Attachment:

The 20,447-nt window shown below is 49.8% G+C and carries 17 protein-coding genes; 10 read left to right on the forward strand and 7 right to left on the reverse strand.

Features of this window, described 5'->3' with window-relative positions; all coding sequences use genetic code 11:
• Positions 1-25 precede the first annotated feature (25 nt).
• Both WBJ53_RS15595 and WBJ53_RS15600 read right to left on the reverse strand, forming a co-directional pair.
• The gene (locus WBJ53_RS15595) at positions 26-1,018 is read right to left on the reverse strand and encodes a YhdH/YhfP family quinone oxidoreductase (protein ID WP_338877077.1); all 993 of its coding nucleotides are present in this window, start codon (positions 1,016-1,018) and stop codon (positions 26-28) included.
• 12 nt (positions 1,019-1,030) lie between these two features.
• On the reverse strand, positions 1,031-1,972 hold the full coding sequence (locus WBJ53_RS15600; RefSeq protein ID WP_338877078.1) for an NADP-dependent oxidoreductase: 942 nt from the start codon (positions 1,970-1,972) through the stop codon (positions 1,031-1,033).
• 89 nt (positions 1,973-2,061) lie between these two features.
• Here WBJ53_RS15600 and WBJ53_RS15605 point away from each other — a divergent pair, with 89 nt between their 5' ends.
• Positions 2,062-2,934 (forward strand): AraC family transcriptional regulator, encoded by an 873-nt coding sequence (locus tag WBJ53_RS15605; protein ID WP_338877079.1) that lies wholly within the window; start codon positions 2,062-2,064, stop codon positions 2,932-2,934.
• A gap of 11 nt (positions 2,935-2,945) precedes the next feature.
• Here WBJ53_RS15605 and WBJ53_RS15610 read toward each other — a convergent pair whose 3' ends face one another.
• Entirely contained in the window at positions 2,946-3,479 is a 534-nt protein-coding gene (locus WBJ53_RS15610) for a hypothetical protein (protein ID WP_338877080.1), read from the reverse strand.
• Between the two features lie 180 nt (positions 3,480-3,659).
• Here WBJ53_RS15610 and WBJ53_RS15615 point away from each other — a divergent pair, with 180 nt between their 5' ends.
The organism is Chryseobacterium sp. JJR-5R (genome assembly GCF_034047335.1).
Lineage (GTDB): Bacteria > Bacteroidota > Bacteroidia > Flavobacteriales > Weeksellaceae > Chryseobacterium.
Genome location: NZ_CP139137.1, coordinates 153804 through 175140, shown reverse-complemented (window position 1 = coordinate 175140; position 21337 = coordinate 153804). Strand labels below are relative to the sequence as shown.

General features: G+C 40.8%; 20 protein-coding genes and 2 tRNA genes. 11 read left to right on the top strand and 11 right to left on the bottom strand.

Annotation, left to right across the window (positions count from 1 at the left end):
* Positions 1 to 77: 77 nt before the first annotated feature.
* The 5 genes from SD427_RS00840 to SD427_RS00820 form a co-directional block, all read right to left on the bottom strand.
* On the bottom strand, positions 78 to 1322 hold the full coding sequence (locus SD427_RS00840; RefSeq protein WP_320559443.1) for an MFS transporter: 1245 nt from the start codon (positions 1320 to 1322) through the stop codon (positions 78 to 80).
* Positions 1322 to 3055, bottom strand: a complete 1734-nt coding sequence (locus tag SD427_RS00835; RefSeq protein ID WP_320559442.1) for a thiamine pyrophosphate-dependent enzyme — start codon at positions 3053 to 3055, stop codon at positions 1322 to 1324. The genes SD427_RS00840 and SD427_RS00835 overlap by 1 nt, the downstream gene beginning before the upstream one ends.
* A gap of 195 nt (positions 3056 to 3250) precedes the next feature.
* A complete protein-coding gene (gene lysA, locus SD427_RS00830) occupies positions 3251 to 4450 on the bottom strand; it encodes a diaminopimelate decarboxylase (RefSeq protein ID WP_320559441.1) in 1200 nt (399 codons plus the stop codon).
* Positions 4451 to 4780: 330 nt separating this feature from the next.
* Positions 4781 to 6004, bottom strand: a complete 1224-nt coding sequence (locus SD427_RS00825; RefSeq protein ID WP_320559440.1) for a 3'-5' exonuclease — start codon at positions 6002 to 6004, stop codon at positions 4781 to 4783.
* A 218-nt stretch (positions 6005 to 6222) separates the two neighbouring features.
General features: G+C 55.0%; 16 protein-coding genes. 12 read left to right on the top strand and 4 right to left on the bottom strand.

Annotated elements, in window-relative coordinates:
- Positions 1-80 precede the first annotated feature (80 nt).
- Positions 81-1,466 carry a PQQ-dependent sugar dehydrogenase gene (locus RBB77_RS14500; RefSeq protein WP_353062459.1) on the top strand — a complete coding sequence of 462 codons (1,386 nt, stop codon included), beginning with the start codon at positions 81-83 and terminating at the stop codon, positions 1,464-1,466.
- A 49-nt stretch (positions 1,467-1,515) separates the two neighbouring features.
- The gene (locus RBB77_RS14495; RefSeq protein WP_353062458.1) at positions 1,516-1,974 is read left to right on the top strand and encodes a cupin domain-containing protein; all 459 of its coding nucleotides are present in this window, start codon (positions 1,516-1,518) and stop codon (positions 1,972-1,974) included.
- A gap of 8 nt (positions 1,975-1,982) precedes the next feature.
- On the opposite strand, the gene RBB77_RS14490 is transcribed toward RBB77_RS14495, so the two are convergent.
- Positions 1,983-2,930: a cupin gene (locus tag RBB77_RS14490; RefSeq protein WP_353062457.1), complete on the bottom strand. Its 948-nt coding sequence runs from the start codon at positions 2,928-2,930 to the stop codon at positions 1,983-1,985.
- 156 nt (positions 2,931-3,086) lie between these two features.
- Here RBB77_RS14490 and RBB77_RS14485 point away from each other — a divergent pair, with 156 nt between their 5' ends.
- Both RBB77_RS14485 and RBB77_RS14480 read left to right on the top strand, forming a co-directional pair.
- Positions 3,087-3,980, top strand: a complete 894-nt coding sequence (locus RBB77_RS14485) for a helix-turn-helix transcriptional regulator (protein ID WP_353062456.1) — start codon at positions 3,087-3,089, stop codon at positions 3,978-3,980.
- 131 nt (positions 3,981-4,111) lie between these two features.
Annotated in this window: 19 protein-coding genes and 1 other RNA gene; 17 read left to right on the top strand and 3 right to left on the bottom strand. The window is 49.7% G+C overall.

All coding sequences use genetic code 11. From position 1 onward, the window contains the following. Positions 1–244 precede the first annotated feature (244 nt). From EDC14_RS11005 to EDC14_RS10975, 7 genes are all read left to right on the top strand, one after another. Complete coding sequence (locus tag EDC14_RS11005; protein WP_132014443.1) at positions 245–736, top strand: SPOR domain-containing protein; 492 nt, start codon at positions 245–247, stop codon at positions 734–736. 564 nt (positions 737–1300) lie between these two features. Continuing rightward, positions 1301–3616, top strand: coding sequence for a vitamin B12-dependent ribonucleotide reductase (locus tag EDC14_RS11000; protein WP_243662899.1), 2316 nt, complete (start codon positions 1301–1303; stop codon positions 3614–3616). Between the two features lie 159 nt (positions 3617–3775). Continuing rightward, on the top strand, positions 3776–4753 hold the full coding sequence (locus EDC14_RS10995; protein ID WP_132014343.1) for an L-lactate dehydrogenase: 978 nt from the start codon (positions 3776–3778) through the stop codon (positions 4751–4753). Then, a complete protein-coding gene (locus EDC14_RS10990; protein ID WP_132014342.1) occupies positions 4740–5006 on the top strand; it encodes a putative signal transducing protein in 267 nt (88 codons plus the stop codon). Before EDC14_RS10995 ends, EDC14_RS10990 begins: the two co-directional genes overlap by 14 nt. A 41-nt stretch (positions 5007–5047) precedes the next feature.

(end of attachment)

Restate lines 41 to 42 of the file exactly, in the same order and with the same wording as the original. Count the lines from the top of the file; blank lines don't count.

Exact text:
- Both RBB77_RS14485 and RBB77_RS14480 read left to right on the top strand, forming a co-directional pair.
- Positions 3,087-3,980, top strand: a complete 894-nt coding sequence (locus RBB77_RS14485) for a helix-turn-helix transcriptional regulator (protein ID WP_353062456.1) — start codon at positions 3,087-3,089, stop codon at positions 3,978-3,980.